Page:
• Bartricks
    2k
    I don't see how the view I have expressed is 'presentism'. I am not making a claim about what exists (which is what I understand presentism to be), but about what we're aware of.

    My view is that it is absurd to think that we are not aware of the present moment.

    There are views about hte nature of time - the idea that time is some kind of mind-external substance - that imply we are not aware of the present moment, but are subject to the systematic illusion of presentness.

    I am saying that those views need to be rejected, if that is indeed what they imply.

    What we need to think about is how it would be possible to be aware of the present moment, for then we would be wondering about how things would need to be if things are to be as they appear to be.
  • PoeticUniverse
    803
    I don't see how the view I have expressed is 'presentism'.Bartricks

    I'm just saying that I've treated the presentist mode of time, so far, and so the only hope lies in the eternalist mode, wherein every event/path of Everything is all at once, with no becoming, but just us somehow proceeding along world lines, although this is difficult for us to tell apart from presentism.
  • Umbra
    9
    I get that you are talking about the representative "contents" of an experience, rather than the experience itself. Separating the two is perhaps not the best way to think of things on a phenomenological level, but I get what you mean.

    To put it another way, this experience right now does not seem to be of the past, but of the present. If it is actually of the past, then it is illusory.Bartricks

    Why can't it simply mean that what we consider the present is also always impregnated with the past (and also with the future, for that matter)?

    Yet on the time-as-soup view, what my experience represents to be the case is not the case. The objects of my experience (that is, not the experience itself, but what it represents to be the case) have in reality a quite different property - pastness - to the presentness that I perceive them to have.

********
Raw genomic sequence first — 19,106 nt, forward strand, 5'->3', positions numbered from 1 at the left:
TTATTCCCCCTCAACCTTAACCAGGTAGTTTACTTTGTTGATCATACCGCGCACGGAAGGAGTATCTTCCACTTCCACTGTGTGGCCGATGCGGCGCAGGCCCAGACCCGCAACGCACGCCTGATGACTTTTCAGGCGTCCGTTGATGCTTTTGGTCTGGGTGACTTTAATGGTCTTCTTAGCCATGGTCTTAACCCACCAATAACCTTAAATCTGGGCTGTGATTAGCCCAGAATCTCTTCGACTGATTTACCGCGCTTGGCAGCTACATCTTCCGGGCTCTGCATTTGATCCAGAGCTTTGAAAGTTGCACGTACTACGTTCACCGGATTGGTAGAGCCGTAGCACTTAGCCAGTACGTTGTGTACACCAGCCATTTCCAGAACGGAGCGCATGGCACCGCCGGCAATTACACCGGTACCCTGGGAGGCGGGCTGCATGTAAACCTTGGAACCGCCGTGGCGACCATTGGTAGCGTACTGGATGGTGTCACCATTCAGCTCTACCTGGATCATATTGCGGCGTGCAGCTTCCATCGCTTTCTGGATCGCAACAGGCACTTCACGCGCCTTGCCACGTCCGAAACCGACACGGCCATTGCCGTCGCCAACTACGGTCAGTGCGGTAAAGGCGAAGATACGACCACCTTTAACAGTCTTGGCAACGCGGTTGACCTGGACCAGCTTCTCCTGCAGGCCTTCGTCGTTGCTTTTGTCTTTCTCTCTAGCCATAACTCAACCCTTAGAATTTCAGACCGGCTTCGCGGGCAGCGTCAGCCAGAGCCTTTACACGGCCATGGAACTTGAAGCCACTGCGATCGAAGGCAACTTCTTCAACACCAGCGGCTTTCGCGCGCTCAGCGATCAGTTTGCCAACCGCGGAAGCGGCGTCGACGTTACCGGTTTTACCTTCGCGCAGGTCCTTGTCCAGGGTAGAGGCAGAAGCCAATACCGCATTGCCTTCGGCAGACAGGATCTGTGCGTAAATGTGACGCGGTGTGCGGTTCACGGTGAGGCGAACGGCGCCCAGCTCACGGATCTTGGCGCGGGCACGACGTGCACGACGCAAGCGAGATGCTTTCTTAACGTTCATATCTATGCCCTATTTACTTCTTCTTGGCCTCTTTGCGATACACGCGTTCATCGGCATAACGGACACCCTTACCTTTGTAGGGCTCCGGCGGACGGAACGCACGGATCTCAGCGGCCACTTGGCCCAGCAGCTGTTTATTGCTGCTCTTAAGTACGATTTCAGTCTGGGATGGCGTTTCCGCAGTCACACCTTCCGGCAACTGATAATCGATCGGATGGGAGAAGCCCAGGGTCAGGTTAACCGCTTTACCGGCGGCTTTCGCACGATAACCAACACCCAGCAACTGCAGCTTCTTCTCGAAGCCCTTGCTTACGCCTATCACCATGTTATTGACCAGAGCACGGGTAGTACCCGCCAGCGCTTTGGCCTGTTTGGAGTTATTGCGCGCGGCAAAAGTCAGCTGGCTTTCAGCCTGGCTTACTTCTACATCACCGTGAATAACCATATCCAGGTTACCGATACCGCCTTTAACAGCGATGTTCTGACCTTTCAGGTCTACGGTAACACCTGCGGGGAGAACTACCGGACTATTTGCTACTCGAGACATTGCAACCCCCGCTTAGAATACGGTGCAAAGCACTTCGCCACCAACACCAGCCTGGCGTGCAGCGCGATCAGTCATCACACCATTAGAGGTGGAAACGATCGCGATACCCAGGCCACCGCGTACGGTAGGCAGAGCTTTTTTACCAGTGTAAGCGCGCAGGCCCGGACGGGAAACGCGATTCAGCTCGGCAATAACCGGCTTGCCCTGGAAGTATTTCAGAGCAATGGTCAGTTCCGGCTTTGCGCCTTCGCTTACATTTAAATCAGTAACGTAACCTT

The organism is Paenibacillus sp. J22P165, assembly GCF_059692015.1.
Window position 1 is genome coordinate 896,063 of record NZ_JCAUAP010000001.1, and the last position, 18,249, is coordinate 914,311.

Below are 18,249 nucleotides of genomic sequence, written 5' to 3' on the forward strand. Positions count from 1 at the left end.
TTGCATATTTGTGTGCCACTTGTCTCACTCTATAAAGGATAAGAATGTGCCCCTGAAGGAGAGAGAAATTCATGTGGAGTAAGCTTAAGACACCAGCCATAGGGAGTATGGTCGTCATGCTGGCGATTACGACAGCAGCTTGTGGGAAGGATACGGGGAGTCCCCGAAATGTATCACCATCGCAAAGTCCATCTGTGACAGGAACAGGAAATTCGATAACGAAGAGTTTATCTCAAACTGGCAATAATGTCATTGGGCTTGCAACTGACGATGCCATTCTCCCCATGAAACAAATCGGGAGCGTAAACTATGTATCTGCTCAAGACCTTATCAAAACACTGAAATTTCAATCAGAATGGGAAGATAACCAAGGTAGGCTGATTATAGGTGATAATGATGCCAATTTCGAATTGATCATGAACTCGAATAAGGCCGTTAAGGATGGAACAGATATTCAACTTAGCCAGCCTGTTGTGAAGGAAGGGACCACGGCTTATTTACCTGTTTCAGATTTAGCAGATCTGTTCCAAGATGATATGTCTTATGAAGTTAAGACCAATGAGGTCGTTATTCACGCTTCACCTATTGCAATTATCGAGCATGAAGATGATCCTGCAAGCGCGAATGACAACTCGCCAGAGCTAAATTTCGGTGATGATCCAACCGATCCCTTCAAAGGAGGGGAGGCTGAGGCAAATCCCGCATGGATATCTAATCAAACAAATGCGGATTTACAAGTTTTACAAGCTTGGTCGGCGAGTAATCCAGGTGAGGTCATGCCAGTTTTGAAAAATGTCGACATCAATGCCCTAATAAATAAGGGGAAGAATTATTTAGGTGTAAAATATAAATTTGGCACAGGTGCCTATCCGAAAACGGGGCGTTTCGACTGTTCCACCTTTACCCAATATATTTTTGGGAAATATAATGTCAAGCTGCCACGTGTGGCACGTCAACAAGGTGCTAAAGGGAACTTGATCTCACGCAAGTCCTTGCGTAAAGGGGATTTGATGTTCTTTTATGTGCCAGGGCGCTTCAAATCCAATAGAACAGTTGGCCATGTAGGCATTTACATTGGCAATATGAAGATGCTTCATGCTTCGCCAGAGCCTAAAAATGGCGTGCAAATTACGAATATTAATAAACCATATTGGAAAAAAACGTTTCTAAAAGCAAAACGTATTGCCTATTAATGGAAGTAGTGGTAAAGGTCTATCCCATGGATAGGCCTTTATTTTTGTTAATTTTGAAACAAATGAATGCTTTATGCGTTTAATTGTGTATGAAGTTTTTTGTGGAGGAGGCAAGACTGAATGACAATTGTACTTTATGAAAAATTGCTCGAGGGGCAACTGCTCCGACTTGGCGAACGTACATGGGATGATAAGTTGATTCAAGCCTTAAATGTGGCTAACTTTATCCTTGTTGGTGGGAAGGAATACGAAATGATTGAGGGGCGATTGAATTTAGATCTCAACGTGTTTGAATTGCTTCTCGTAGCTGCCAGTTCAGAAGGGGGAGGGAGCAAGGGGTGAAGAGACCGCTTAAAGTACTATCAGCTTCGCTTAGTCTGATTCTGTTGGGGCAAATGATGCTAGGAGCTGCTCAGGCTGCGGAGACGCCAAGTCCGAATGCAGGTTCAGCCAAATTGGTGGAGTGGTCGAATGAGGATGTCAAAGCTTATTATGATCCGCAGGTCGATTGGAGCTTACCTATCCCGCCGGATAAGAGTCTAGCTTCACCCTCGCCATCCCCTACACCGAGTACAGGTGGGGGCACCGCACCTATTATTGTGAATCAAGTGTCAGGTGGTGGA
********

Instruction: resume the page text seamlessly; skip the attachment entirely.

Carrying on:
How are such experiences not, therefore, illusory?
    Bartricks

    Simply because the things of our present experience may contain the "property of pastness" does not mean that we are under the sway of an illusion. Again, I know that the light from the stars I am seeing is the result of an event that occurred long ago. But that does not make the light's presence in my immediate experience an illusion--there is nothing "false" about it's appearance in my visual field, or in my experience of it as something present. In the same way I am not in error when I consider this phenomena to be part of my experiential present.
  • Bartricks
    2k
    I am not following you. Presentism is, as I understand it (and I am not at all sure I do), the view that only those things that have presentness actually exist. So it is not really a view about time, as such, but a view about existence.

    Anyway, can you explain how the view that only present things exist would show that our perceptions of the present are accurate and not systematically mistaken?
  • Bartricks
    2k
    Separating the two is perhaps not the best way to think of things on a phenomenological level,Umbra